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Coming up with good ideas for gifting grandchildren can be challenging. Our young ones are blessed to already have all they need and almost everything they want.

The parents snag the best ideas at gift time (their prerogative, really, given all the care and feeding they’re responsible for), so the grands sometimes get a little desperate and waste money on useless, unwanted stuff that ends up on a garage sale table.

We’re tired of that scene.

So, we’ve started paying cold cash for birthdays, which grandkids of a certain age appreciate, and providing “concept” gifts at Christmas.

For example, “Movie and a Meal” coupons, delivered in a Christmas card.

Seven-year-old Vada cashed in her coupon a couple of weeks ago for lunch at Chick-Fil-A followed by the new “Aladdin” movie, which I loved, although the reviews I read afterward told me I should have been sorely disappointed. (Personal rule: Never read what critics think BEFORE you go.)

The all-powerful genie’s proffered three wishes came to mind when I read Kevin Carbery’s Page 19 story about the Jefferson College Board of Trustees’ recent decision to set a course for deep-sixing the pool at the college’s Hillsboro campus.

I imagined finding the lamp (maybe within the spooky and now-closed Crystal City Underground cave), rubbing it and wishing…. that instead of in Hillsboro, county leaders had decided in 1963 to place Jefferson College somewhere in the quad cities (Festus, Crystal City, Herculaneum and Pevely), or in Arnold.

Both areas are centers of population, much more than Hillsboro is today or was way back then.

The history of the college, told in a 2013 Leader special section commemorating the facility’s 50th anniversary, relates that Festus was, indeed, on the radar, but lost out. Donated land in Hillsboro helped clinch the deal, as well as Hillsboro’s status as the county seat and its central location for north, south, east and west residents.

But just as true today as it was 56 years ago, the college’s primary campus is a bit of a hike for almost everyone.

So, genie, make it so – give us a do-over on the college’s location. Poof!

In my fantasy reality, the college’s sports teams have legions of fans, because they don’t have to drive more than 10 miles to see games. That’s instead of the sparse turnout Vikings’ competitions typically attract.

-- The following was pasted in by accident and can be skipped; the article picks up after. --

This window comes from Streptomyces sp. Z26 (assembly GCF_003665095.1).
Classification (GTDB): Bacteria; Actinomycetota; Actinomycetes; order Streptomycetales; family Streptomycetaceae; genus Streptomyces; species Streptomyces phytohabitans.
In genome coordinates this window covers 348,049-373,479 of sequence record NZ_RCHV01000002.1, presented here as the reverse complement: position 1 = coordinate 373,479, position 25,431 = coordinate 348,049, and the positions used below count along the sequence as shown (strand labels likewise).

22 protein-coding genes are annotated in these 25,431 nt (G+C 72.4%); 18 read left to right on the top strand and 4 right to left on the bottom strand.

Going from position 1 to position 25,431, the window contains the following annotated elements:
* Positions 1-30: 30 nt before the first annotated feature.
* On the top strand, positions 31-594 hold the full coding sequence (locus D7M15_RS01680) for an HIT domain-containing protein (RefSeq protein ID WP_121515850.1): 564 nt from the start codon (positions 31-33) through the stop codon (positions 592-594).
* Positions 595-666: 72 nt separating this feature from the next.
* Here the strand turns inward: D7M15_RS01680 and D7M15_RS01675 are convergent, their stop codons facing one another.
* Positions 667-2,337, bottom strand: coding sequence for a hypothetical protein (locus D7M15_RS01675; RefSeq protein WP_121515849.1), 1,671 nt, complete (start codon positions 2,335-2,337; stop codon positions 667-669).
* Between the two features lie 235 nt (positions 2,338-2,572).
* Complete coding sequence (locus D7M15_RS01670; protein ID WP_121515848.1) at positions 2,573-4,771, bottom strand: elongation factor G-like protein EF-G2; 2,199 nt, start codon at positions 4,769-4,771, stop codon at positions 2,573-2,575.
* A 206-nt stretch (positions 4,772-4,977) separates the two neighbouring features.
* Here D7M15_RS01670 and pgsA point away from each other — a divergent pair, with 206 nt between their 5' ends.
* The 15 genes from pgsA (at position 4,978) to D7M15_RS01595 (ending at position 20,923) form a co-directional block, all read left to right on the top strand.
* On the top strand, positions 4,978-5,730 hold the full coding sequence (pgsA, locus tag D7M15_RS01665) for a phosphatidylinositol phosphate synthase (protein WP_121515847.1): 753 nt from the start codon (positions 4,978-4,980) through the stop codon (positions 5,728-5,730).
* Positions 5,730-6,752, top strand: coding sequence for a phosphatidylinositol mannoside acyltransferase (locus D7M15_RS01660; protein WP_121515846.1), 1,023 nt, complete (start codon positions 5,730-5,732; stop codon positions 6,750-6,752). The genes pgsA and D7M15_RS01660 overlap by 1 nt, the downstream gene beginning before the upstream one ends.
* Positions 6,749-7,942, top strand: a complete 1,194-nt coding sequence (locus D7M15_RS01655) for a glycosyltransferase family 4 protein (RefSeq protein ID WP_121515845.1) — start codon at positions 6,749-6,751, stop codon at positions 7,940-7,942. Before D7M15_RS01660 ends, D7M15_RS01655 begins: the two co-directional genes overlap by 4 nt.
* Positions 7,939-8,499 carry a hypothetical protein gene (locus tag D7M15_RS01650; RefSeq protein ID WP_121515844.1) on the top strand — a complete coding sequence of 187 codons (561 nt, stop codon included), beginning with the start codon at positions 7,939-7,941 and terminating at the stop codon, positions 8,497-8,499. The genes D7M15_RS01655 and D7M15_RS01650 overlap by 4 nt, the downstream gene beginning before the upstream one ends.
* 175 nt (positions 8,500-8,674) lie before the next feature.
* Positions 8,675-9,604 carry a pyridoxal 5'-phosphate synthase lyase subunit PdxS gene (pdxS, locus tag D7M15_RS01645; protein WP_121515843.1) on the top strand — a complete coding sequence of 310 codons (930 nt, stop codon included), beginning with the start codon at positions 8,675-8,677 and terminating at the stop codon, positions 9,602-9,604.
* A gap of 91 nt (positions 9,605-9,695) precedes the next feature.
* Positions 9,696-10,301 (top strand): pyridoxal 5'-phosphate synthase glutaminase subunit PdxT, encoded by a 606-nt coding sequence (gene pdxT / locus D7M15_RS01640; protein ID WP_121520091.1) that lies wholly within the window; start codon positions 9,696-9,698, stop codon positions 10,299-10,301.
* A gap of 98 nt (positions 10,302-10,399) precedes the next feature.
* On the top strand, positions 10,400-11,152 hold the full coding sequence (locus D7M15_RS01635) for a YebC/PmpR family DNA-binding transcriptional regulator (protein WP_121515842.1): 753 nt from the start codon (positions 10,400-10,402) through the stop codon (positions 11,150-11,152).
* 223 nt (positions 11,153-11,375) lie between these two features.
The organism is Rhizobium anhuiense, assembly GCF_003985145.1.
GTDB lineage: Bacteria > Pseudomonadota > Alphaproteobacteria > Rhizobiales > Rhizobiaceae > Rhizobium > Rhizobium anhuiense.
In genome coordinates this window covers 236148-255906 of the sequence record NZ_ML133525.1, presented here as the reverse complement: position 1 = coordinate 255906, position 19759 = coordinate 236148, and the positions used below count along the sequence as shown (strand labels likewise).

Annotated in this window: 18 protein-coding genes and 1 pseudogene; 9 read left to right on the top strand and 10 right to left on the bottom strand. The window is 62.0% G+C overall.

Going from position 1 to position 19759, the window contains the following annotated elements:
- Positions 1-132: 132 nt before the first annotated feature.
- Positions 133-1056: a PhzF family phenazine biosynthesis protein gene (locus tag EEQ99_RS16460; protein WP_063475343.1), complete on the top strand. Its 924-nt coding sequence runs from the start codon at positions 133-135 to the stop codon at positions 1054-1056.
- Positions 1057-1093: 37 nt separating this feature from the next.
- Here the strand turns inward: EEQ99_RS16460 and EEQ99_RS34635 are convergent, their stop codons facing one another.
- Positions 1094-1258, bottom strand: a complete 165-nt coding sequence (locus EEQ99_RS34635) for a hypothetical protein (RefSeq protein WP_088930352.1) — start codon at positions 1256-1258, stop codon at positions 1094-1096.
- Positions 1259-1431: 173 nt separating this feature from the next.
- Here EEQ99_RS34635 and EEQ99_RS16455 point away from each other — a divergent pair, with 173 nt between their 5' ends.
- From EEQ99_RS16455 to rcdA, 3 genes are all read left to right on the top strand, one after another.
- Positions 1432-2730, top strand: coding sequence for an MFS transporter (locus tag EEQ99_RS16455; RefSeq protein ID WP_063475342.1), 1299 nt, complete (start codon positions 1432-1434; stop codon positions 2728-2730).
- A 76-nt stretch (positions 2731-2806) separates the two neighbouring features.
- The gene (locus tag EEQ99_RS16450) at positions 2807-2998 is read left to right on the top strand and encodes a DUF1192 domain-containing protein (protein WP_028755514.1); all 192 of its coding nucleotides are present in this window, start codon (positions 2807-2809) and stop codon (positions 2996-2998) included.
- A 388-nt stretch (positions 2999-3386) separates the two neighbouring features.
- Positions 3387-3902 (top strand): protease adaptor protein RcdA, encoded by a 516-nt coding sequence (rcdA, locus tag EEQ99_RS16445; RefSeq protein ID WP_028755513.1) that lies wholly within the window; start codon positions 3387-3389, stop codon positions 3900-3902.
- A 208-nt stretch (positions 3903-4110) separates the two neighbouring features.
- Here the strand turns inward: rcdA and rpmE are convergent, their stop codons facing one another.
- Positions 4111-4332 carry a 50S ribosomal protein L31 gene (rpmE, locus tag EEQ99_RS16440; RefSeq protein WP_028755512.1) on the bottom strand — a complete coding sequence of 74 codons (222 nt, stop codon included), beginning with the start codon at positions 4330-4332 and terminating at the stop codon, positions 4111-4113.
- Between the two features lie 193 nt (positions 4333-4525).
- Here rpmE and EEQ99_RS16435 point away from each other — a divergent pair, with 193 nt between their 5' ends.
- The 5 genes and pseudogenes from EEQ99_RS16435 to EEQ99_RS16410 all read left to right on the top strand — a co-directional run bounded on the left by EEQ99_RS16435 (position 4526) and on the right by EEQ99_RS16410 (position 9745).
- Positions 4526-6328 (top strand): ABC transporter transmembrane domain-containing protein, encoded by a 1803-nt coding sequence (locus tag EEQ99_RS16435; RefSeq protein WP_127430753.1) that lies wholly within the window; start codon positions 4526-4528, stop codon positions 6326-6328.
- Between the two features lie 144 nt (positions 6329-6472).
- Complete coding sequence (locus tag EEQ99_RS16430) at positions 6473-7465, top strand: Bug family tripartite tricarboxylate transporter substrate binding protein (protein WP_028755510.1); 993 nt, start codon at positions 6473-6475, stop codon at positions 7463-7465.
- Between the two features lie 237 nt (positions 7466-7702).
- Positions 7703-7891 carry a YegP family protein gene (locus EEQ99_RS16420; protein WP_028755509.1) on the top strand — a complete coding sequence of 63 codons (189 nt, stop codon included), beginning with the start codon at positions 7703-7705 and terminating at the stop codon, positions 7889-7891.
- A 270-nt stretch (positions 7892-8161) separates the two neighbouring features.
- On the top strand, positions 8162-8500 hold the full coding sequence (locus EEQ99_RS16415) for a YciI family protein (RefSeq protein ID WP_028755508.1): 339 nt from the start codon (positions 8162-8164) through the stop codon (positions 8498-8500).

The campus is lively after the sun goes down, because conferences and entertainment draw scores of people who live nearby. That’s instead of the curtain that comes down at the Hillsboro campus after day students head for home.

And the pool has hundreds of regular swimmers to sustain it, because the children’s swim lessons, adult classes and exercise opportunities are attractive to people as long as they don’t have to drive a while to get there.

My vision gives me the comfort a human is bound to feel when she thinks she’s just a little smarter than the decision-makers who came before her.

But then my friendly genie raises a point or three.

“Did you consider, my master, the beauty and peace of that 400-acre Hillsboro site, set as it is among rolling green hills, away from traffic and noise? Is there another place to equal it in all of your county’s wide land?”

As a Jefferson College alum who so enjoyed that peaceful setting, this point hits home.

My talkative genie has something else to say.

“Master, oh, master, have you noticed how easy it is to reach Hillsboro now that Old Highway 21, Old Highway A and Old Highway M have been supplanted with new roads? (Previous masters rubbed the lamp to help make this happen.)

“Now, residents from all parts can reach the Hillsboro campus safely and quickly, and if they live in northern reaches, they can use satellite campuses in Arnold and Imperial.”

Another gotcha. The college’s Hillsboro site might actually have been among the motivators for those badly needed road improvements.

Still, genie, you can’t counter my argument about population.

“Oh, master, perhaps you failed to read your own newspaper, which noted on June 13 that Hillsboro has seen 13 percent population growth since the 2010 U.S. Census, bested only by Herculaneum in growth rate. The day could still come when central Jefferson County has a mega-population all of its own. No offense, but humans always think so short-term.”

Genie, you got me. Go ahead. Put it back.


With only one wish left, I’ll use it for the handful of pool proponents, who have spent the last several years trying to convince college leaders to keep the pool alive, despite its overall lack of use and the exorbitant price tag ($500,000) that would be required to maintain it, long-term.

All three of my kids learned to swim at the pool and I hate to see it disappear. All-powerful genie, can’t you keep that pool going?

“So, sorry, my master. I can do almost anything, but that one’s too hard for me.”